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CHAPTER THREE A responsive curriculum and its impact on higher education learning opportunities


The South African higher educational landscape has changed dramatically in recent decades. Old demarcations (such as the binary divide in HE, mentioned in Chapter 2) have been broken down between traditional universities and other post-secondary education institutions’ programmes (Department of Higher Education and Training, 2012; Luckett, 2011; Brint, 2002; Gibbons, 1994).
Twenty one years after the change into a democratic government in South Africa it is the accurate time to review what has been achieved in HE as a result of the direct and indirect influence of new policies put in place to transform the HE system in South Africa and to make the system more responsive to the needs of society (CHE, 2013). The Department of Education released the Education White Paper 3, 2007; the Higher Education Act of 1997 was approved and a National Development Plan 2013 was developed. All these documents contributed towards ensuring that HE plays its role in the reconstruction and development of South African society (Human-Hendricks, 2014).
The previous chapter provided an overview of HE challenges, internal and external challenges influencing HEI’s curriculum reform in particular. Following on the influences of the internal and external challenges on the curriculum reform, this chapter’s approach will be to explain what a responsive curriculum is (building on curriculum reform) and its impact on HE learning opportunities. The latter is important as it will provide clear definitions with regards to the curriculum, responsiveness or a responsive curriculum and the optimisation of learning.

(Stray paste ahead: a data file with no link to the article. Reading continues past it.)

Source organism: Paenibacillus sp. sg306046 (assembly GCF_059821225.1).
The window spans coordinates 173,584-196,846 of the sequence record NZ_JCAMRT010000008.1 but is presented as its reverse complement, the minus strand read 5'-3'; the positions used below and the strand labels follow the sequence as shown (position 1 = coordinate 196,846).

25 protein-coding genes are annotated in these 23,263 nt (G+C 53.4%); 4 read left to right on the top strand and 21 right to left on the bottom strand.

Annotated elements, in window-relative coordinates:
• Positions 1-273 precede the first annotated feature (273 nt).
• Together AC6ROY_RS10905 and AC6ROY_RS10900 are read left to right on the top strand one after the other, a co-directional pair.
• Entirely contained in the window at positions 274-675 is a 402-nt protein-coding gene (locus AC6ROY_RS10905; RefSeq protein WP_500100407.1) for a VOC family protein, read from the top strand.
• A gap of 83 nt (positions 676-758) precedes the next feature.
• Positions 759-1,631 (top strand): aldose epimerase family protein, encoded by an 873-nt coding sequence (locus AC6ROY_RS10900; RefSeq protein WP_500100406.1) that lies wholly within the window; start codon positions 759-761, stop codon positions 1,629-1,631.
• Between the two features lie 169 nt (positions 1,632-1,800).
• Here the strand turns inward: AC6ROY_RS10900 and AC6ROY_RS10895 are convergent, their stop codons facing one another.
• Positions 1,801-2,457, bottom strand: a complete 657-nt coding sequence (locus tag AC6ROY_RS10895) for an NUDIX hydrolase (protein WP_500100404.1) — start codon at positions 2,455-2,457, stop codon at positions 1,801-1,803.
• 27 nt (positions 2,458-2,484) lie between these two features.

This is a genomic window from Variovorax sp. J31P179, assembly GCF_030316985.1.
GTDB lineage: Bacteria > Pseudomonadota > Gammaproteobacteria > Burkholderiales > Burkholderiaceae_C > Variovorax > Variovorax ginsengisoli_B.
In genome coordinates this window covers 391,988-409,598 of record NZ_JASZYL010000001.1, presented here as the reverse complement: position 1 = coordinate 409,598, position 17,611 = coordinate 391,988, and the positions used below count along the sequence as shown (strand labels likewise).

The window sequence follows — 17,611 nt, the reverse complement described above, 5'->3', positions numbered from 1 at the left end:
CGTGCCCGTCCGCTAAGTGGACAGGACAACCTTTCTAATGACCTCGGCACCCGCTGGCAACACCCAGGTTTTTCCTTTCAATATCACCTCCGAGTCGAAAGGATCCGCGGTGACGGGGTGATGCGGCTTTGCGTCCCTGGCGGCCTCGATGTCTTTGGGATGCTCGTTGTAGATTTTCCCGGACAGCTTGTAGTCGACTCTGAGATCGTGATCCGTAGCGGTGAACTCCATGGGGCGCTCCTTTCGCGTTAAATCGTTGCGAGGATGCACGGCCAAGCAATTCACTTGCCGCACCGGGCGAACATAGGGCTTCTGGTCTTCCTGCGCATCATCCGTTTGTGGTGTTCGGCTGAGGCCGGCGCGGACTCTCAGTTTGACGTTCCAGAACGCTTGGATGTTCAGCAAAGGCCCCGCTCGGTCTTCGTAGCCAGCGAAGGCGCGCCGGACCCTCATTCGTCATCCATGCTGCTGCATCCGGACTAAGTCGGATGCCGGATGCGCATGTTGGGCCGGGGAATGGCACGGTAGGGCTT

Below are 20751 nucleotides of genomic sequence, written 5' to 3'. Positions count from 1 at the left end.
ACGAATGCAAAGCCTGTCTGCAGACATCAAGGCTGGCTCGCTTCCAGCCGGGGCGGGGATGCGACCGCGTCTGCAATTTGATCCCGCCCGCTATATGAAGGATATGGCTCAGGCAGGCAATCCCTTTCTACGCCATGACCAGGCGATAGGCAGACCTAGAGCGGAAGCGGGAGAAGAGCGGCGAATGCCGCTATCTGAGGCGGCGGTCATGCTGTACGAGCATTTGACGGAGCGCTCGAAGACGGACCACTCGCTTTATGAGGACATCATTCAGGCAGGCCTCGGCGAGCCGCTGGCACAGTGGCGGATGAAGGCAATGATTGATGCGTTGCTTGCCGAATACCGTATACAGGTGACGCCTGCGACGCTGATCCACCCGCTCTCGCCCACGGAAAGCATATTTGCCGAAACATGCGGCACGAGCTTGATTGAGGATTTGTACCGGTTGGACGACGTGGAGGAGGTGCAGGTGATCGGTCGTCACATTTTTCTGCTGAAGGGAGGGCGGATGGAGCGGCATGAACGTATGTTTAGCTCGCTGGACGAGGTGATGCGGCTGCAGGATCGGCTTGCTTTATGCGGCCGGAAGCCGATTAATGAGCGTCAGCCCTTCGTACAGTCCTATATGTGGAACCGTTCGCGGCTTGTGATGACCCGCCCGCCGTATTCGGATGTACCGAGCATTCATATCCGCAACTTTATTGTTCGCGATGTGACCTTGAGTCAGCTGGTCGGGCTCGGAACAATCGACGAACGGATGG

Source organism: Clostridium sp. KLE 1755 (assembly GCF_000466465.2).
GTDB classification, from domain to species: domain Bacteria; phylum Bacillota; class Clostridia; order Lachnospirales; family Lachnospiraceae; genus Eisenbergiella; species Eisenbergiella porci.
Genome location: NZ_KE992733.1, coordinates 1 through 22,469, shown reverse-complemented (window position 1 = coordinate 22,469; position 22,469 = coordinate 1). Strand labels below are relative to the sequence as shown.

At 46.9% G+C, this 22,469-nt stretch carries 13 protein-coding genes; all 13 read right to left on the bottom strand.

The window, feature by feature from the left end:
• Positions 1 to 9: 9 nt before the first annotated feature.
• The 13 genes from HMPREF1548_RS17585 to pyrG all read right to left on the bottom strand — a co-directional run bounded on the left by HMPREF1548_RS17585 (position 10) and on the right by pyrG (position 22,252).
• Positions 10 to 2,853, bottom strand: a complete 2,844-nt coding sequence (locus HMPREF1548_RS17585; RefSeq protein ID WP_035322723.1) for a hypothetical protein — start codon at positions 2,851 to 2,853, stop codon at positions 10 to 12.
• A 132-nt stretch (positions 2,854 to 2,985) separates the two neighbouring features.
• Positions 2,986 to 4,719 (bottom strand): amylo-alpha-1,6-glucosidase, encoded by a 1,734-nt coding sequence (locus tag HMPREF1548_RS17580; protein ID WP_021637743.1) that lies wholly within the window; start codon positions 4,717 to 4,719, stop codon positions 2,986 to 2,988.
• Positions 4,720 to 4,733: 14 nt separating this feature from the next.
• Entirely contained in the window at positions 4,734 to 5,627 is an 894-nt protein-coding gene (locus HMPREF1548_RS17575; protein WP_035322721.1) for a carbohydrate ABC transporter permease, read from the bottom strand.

Du Preez and Simmonds (2014:1) and Karseth (2006) argue that a curriculum as a field of study has not yet played a central role in the research literature on HE. In contrast, academics traditionally regarded the curriculum in HE as internal or even a private matter. Azzi, Chika and Haynes (2007) regard the curriculum as more than the aims and the syllabus of education and pedagogy and include the paradigm of teaching and learning. This educational paradigm (see Fig.3.1) is all about considering the total learning experience of the student (Azzi et al, 2007:36). Azzi et al (2007) and Asmal (2003) mention that specific indicators (inputs, access and outputs) and parameters (assessment and accountability) need to be put in place to ensure that the  intended learning outcomes are achieved. These indicators and parameters are evaluated and the results embedded in improvements to the learning environment of current and future students. The following diagram illustrates the abovementioned.

Source: Azzi et al (2007)*

In addition to the abovementioned, El-Khawas (2007:241-248) argues that the learning environment of a student is also shaped by curricular influences (course taken, major fields), formal instructional experiences (type and quality of instruction, interaction with faculty in class), out-of-class experiences (peer-relations, informal interaction faculty) and characteristics of the institution (mission, size, selectivity, culture). Programs need to be responsive and adaptive to these factors (Azzi et al, 2007). HE curricula are further faced with some very practical as well as philosophically grounded questions as to what selection of knowledge should be represented in the university and how that should be constructed epistemologically and from the perspective of the students (Haldane, 2004:14).